The program’s first step is to sign the pledge to become a Wisconsin Clean Marina program and then employ best practices. The City of Kewaunee Marina took the pledge last week. 


For staff to be fully certified as a Wisconsin Clean Marina, ports must get checked and meet a certain amount of qualifications on a checklist. Other Door County marinas have taken the pledge. This is the program’s first expansion into Kewaunee County. Wisconsin Clean Marina Program Director Theresa Qualls hopes they continue both on the shoreline and inward.



Some practices that gained popularity in recent years are constructing pollinator gardens, rain gardens, and reducing plastic wastes. The list of pledged and certified marinas in Kewaunee and Door County can be found through this link


New look and more runners needed for the Crossroads Annual Trail Run

This year’s Crossroads Trail run will look a bit differently from previous races. The run will be taking place this weekend on June 19th beginning at 9:00. Gretchen Schmelzer, the director of the race, describes why this year’s race will be different from past years.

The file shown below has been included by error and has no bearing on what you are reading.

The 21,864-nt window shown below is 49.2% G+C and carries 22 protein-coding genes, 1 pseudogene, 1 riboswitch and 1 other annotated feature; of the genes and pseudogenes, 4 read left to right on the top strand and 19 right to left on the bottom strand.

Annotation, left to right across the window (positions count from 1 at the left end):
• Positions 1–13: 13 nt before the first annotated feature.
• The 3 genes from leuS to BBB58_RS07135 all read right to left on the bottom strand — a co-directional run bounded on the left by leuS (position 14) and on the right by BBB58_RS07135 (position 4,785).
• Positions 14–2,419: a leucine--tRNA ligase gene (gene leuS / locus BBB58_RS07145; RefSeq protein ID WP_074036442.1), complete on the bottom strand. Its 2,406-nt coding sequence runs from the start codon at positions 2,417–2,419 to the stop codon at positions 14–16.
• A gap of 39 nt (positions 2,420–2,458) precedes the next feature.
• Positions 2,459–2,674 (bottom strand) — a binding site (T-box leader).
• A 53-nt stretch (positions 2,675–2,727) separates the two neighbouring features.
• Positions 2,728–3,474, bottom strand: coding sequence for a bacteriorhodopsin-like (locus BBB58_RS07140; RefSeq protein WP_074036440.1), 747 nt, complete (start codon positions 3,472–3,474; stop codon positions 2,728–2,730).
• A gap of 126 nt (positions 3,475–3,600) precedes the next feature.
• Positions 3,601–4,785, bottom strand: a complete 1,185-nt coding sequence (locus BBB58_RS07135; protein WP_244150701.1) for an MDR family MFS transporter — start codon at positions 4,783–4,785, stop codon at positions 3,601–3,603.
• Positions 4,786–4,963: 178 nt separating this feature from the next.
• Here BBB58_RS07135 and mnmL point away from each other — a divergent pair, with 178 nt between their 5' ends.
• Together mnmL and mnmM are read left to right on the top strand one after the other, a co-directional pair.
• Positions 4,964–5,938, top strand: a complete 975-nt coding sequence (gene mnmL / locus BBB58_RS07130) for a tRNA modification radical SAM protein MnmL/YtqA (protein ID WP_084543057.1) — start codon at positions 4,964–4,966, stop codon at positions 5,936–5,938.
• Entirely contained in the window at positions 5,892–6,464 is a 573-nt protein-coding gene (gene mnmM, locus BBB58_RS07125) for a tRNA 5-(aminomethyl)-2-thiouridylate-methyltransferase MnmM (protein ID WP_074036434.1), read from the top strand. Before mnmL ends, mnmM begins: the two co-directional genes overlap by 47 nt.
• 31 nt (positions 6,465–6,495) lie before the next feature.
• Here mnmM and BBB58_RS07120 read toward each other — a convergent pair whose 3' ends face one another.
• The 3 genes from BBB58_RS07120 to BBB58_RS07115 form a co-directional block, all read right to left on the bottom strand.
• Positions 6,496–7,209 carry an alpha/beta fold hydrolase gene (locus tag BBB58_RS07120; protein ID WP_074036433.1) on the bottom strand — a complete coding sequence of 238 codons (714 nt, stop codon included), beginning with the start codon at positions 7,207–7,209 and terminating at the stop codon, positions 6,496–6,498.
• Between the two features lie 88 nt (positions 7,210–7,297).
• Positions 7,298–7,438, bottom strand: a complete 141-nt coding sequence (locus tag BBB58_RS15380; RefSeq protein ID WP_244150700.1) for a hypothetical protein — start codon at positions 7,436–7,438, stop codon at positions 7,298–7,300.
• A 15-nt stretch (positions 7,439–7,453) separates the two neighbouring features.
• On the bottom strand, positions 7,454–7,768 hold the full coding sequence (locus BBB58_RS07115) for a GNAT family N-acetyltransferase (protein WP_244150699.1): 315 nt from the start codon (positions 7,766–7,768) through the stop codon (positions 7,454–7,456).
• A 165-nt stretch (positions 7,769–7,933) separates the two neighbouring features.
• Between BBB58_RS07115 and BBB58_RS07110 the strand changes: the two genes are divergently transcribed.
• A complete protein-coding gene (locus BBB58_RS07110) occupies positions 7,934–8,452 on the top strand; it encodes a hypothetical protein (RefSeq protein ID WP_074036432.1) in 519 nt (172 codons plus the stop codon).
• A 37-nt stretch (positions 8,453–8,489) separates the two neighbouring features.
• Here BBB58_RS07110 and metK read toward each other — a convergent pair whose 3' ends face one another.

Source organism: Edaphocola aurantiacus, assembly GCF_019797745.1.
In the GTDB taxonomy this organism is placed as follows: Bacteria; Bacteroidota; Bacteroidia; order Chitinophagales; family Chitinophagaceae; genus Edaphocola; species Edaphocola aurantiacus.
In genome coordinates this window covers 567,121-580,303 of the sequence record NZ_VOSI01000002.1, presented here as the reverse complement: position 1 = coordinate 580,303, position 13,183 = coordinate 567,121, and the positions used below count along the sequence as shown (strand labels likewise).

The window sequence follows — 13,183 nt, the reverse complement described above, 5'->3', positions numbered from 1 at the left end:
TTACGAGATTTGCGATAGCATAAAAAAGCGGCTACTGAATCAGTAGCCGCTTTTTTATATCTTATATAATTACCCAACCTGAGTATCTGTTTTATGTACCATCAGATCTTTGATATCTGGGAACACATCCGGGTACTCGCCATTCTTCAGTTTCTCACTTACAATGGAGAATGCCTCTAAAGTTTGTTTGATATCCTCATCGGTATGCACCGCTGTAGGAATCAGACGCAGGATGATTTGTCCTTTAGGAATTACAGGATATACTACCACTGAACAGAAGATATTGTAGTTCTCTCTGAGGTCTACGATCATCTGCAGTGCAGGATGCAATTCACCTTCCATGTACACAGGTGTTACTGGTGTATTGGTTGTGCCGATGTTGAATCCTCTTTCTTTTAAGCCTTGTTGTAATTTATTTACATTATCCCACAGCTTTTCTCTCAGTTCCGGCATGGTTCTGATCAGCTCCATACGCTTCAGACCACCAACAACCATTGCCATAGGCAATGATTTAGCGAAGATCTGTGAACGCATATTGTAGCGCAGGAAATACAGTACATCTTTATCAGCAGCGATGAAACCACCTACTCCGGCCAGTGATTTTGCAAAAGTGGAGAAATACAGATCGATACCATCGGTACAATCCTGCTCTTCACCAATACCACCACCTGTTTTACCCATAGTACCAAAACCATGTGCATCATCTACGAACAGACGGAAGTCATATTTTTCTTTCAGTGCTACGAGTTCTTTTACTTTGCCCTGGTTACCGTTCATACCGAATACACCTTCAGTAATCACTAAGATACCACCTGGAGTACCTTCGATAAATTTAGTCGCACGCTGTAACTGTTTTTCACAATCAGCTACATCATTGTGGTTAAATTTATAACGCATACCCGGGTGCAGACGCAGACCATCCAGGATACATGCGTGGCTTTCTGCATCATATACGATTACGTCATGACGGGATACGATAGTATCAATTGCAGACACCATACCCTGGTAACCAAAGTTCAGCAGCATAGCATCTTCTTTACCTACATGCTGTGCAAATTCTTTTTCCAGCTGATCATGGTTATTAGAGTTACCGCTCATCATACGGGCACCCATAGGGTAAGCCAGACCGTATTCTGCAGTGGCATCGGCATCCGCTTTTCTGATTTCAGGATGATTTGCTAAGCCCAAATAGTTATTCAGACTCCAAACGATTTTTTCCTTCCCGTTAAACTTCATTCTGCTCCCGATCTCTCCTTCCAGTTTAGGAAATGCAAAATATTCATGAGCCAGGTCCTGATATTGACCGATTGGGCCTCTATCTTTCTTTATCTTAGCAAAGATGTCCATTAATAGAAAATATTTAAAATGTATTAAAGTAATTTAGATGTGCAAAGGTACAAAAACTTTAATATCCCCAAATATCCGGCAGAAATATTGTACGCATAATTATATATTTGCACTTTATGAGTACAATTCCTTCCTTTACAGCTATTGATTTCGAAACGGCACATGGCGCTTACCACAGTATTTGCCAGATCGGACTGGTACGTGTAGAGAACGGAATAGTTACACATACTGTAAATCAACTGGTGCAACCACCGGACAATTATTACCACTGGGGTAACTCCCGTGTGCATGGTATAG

In addition to those changes there will also be a staggered start time for the people who chose to run on location. This difference will make it easier for those who want to social distance during the race. All people who complete the race between 8:00am and 12:00pm on June 19th will receive a native  tree sapling at the Collins Learning Center. Schmelzer said that in normal years this event brings 400 people in, however this year they are only expecting 300. There is still time to register for people interested. Registration is open online, people will also be able to register in person on the 19th before the event begins. More information is available at the crossroads trail run website.